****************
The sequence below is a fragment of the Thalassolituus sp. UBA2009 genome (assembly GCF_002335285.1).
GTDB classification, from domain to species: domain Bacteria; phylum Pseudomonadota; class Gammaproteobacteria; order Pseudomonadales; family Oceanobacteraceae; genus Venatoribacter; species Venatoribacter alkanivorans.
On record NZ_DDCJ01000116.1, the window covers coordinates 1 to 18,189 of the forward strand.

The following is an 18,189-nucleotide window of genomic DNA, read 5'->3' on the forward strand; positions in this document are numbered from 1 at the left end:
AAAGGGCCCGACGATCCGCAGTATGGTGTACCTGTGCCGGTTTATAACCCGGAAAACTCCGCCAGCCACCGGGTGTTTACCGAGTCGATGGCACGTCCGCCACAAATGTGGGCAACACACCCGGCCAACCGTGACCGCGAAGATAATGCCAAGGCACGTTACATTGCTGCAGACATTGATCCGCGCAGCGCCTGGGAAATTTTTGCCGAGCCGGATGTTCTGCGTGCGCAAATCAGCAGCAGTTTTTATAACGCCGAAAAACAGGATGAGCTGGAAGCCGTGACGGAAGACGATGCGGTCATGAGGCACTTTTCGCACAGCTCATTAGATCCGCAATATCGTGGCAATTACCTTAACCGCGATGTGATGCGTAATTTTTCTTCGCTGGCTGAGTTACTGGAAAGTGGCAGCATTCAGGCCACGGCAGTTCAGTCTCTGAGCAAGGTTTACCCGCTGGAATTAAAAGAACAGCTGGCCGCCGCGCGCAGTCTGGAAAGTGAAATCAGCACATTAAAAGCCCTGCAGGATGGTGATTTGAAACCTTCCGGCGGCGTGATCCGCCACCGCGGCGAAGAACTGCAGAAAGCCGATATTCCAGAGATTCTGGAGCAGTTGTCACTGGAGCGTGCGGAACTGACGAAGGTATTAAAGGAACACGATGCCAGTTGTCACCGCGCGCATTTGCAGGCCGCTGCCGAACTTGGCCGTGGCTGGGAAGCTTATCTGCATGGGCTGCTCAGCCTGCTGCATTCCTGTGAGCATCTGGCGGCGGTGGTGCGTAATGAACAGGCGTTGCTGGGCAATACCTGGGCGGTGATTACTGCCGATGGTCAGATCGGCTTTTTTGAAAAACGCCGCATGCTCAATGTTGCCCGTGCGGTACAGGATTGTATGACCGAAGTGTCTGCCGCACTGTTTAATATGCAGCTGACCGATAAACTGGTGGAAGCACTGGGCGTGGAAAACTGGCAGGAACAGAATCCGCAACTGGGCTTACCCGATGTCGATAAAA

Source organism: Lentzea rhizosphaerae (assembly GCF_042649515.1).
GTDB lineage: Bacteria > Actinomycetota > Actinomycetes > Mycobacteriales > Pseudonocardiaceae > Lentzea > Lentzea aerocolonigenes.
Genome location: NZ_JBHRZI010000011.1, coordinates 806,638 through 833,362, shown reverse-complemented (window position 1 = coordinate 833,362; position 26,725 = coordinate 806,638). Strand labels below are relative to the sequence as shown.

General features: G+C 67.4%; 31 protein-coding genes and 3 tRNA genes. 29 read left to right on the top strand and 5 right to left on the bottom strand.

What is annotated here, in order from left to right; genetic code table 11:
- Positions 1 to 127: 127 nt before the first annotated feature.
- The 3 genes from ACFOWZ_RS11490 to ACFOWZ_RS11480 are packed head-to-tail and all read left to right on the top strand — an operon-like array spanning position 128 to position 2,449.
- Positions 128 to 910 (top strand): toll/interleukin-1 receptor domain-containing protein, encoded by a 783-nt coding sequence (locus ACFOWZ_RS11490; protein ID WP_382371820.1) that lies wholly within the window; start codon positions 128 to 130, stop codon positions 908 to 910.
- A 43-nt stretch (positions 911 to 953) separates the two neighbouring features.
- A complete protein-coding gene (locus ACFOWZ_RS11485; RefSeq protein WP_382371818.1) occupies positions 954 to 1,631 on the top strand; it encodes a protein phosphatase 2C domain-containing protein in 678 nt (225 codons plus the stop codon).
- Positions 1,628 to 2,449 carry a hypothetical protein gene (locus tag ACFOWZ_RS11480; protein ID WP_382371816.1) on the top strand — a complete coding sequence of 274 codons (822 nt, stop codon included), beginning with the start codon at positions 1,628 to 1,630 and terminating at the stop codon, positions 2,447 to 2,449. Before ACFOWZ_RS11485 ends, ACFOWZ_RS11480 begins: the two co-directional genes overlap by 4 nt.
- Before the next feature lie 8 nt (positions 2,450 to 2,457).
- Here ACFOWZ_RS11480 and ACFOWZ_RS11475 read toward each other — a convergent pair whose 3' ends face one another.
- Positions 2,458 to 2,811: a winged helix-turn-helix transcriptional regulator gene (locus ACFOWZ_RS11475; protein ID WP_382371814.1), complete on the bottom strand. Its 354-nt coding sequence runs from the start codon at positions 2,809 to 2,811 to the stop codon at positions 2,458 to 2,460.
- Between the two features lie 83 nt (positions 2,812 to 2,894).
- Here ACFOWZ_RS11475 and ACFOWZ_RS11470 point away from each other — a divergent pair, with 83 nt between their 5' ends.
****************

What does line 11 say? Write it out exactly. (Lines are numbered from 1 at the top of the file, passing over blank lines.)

- Positions 1 to 127: 127 nt before the first annotated feature.